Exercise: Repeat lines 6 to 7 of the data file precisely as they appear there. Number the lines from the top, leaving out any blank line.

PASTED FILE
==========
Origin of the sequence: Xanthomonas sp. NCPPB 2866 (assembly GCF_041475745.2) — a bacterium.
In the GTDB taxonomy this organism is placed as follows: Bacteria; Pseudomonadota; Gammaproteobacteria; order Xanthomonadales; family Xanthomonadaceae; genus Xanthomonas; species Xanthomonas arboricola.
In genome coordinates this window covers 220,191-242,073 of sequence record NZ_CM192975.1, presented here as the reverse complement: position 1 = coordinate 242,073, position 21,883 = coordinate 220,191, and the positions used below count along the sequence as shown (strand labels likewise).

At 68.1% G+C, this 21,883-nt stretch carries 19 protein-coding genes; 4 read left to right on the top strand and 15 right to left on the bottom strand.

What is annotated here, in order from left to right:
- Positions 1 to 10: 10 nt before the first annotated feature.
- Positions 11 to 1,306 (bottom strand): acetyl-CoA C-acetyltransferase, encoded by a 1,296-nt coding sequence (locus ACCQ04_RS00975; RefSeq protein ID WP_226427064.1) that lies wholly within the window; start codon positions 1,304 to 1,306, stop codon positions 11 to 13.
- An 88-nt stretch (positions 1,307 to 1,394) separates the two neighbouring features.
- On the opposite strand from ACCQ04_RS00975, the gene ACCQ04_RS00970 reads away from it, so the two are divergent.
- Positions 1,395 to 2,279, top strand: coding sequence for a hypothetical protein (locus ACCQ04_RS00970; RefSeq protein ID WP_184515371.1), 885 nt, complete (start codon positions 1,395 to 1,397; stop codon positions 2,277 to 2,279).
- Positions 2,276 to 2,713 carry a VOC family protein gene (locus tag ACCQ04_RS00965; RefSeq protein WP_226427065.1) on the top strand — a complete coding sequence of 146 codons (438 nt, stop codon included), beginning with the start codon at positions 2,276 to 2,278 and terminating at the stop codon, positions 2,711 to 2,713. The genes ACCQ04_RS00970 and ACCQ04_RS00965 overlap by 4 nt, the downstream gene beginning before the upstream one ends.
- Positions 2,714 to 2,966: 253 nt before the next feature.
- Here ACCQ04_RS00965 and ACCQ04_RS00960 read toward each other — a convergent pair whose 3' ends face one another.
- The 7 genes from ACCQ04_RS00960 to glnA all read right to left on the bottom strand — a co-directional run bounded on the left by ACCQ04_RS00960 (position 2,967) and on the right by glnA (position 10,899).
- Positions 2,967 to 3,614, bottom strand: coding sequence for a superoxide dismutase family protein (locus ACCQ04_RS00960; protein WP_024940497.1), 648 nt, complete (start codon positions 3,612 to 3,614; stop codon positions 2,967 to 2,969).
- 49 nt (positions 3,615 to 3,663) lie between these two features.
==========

- Positions 1 to 10: 10 nt before the first annotated feature.
- Positions 11 to 1,306 (bottom strand): acetyl-CoA C-acetyltransferase, encoded by a 1,296-nt coding sequence (locus ACCQ04_RS00975; RefSeq protein ID WP_226427064.1) that lies wholly within the window; start codon positions 1,304 to 1,306, stop codon positions 11 to 13.